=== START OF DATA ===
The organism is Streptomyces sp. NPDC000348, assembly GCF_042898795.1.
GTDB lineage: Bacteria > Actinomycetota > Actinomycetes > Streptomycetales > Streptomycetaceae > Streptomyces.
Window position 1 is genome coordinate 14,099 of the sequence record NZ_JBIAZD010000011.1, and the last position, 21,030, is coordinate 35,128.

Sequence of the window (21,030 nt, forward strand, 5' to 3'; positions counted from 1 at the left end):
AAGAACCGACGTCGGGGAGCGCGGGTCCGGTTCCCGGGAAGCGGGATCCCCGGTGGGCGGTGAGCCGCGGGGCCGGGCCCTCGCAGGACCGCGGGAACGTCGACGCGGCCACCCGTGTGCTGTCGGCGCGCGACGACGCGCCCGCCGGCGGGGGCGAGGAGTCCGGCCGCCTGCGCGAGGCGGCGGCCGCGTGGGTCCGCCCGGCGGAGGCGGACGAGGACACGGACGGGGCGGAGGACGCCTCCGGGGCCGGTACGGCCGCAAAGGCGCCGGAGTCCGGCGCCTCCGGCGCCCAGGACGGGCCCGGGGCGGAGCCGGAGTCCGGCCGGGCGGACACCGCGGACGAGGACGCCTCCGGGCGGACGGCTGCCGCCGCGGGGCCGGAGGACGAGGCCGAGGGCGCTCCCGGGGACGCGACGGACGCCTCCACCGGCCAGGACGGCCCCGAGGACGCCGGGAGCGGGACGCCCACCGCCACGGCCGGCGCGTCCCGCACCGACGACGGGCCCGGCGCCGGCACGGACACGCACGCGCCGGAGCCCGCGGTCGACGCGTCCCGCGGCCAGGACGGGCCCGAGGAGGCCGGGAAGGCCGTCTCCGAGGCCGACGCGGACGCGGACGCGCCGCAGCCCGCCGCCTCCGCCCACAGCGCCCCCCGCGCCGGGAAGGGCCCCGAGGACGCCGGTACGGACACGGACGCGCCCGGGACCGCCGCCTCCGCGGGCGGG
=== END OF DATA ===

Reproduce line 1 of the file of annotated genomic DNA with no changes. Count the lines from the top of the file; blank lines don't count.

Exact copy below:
The organism is Streptomyces sp. NPDC000348, assembly GCF_042898795.1.